Five Wayne State University research teams were recently awarded funding from Wayne State’s Michigan Translational Research and Commercialization program. The goal is to accelerate the translation and commercialization of their innovative biomedical technologies by providing the resources to validate technical and market opportunities. The MTRAC program is supported by a $1.07 million award from the Michigan Strategic Fund, which is administered by the Michigan Economic Development Corporation, with matching funds from Wayne State.
The WSU MTRAC program is broadly focused on medical devices and biomedical materials.
The successful applicants for the 2016 MTRAC funding are:
• Abhilash Pandya, Ph.D., associate professor of Electrical and Computer Engineering; Luke Reisner, Ph.D., research assistant, Electrical and Computer Engineering; and Anthony Composto, research scientist, Electrical and Computer Engineering: “Autonomous Camera Movement System for Minimally Invasive Surgery.”
• Amar Basu, Ph.D., associate professor, Electrical and Computer Engineering: “Continuous Heart Rate Monitoring for Endurance Athletes.”
• Thomas Sanderson, Ph.D., associate professor and associate director of basic science research, Emergency Medicine and Cardiovascular Research Institute; Maik Huttemann, Ph.D., associate professor of Molecular Medicine and Genetics and of Biochemistry and Molecular Biology; and Christian Reynolds, research assistant, Biological Sciences: “Neuroprotective Device to Treat Ischemia/Reperfusion Injury.”
• Weiping Ren, Ph.D., associate professor, Biomedical Engineering: “Novel Bone Graft Substitute for Orthopedic Applications.”
• Gaurav Kapur, M.D., associate professor of Pediatrics; Sean Wu, Ph.D., distinguished professor of Mechanical Engineering; Yong Xu, Ph.D., professor of Electrical and Computer Engineering; and William Lyman, Ph.D., professor of Pediatrics: “Noninvasive Blood Pressure Measurement for Intensive Care Setting.”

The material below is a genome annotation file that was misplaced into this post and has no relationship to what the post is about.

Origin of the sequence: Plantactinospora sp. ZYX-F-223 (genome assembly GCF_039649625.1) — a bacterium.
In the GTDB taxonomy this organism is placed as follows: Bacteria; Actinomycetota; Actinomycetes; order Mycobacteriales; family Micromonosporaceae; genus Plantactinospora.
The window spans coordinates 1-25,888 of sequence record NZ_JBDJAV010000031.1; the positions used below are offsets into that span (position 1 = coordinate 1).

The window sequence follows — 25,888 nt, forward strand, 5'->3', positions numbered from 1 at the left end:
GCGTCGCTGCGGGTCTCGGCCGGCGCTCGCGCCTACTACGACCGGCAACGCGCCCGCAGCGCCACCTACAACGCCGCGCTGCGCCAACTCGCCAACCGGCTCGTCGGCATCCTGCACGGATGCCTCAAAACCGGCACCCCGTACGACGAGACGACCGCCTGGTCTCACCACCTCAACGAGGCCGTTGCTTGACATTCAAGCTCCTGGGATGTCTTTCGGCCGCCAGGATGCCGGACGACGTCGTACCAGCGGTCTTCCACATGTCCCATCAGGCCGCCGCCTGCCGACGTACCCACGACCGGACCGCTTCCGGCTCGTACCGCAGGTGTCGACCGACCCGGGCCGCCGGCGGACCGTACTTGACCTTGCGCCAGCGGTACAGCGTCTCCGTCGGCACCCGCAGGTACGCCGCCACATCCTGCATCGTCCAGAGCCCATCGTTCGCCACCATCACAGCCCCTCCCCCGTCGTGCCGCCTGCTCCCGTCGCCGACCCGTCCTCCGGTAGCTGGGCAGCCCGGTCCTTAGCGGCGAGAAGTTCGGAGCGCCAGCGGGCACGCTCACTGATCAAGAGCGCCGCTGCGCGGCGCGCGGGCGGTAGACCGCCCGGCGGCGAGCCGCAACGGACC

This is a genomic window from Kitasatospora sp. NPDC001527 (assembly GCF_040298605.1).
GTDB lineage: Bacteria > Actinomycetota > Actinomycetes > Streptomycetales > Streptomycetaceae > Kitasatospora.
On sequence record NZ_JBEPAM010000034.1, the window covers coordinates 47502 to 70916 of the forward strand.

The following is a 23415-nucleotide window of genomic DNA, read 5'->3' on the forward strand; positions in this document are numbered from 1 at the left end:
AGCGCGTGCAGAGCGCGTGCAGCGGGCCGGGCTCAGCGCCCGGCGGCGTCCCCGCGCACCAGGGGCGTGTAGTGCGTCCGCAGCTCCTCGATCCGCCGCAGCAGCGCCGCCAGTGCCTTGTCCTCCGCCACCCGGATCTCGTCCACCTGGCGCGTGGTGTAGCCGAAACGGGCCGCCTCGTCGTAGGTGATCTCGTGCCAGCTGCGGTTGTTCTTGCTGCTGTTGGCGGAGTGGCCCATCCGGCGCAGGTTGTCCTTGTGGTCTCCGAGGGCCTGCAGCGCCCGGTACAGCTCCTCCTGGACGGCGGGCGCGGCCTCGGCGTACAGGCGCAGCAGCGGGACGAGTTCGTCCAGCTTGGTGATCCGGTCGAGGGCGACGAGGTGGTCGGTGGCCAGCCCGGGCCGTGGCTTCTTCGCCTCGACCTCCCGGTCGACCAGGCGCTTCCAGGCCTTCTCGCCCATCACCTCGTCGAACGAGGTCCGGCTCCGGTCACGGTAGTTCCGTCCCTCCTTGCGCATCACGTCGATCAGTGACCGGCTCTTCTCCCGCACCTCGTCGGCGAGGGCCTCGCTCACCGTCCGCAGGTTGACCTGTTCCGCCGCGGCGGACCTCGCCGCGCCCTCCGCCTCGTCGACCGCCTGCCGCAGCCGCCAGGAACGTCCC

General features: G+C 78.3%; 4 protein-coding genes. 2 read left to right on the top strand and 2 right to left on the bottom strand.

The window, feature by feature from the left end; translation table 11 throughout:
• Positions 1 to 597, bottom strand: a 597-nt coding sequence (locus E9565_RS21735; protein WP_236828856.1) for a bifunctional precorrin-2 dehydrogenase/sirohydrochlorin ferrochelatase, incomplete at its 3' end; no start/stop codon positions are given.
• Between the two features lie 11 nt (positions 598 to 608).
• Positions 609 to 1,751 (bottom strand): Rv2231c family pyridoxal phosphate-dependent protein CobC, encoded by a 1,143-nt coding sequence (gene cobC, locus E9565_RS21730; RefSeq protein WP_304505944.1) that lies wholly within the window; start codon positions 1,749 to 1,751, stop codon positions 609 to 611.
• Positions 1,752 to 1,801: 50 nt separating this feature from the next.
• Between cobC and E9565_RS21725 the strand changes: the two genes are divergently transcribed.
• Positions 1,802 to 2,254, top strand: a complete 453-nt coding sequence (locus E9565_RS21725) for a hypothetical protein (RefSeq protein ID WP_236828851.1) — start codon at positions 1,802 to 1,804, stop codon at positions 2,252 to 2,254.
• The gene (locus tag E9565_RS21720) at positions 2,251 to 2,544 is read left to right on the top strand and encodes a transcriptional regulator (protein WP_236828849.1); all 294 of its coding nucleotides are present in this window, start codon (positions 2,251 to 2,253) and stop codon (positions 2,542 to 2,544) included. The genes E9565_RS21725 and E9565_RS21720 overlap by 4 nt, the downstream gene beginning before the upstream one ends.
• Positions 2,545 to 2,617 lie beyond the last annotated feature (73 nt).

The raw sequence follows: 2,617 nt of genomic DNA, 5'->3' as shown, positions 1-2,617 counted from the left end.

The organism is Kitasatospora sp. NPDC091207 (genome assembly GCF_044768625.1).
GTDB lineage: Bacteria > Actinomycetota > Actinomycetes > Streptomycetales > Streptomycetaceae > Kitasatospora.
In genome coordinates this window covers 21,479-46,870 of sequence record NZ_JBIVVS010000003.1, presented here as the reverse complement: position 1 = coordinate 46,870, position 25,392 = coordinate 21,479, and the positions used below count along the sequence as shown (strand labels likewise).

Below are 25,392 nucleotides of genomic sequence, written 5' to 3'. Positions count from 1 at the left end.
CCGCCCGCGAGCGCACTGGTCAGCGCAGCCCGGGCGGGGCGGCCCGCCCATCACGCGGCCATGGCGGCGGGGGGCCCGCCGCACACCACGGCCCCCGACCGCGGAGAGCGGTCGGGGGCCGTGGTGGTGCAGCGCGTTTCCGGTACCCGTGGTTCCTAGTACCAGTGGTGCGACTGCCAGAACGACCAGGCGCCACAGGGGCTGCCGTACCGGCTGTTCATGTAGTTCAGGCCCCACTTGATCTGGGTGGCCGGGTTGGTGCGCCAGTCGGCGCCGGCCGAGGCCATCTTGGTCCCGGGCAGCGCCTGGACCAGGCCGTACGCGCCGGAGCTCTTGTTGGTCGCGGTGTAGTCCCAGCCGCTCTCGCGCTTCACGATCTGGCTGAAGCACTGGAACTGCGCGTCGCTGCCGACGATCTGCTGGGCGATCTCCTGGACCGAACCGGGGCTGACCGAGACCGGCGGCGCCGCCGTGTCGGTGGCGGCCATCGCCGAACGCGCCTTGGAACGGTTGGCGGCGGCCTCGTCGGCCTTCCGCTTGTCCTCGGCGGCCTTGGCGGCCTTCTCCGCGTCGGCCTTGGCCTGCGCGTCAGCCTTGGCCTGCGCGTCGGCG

The awards — which range from $50,000 to $100,000 — are the culmination of a competitive selection process that began with the submission of letters of intent from faculty for 21 prospective projects. The faculty worked closely with Wayne State’s Technology Commercialization Office and MTRAC Program Director Scott Olson to identify the clinical and market opportunities and the commercialization roadmap. The researchers presented their proposals before a 10-member oversight committee consisting of medical device experts, entrepreneurs and investors from across the country.
“The MTRAC program is a perfect complement to a number of the innovation programs provided by the Technology Commercialization Office. These programs include the monthly ‘Commercialization Conversations’ educational breakfast sessions, mentors-in-residence, innovation fellows and the Technology Development Incubator proof-of-concept funding program,” said Joan Dunbar, Ph.D., associate vice president for Technology Commercialization at Wayne State. “Projects may transition between these programs, and each of the successful MTRAC applicants benefited from their prior engagement with one or more these programs.”
Dunbar credited the availability and coordination of the programs for the recent upswing in deal flow, the launch of startup companies at WSU and the ability to successfully transition technologies from academia.
“As a major research institute in Michigan, the Wayne State MTRAC biomedical program is crucial in helping advance research into commercial application,” said Denise Graves, University Relations director at MEDC. “The success we continue to see across MTRAC programs throughout the state reinforces the vital role universities play in the entrepreneurial ecosystem.”
Wayne State University is one of four universities with an MTRAC program. Others include the University of Michigan, Michigan Technical University and Michigan State University. Each has a different focus for projects that aim to accelerate commercialization in agriculture, biology, life sciences, advanced transportation and biomedical.
Developed and managed by the MEDC, MTRAC programs have funded 86 projects, helped develop 13 start-up companies, created 38 jobs, secured $23.8M in follow-on funding and licensed technology to three Michigan companies through June 2016.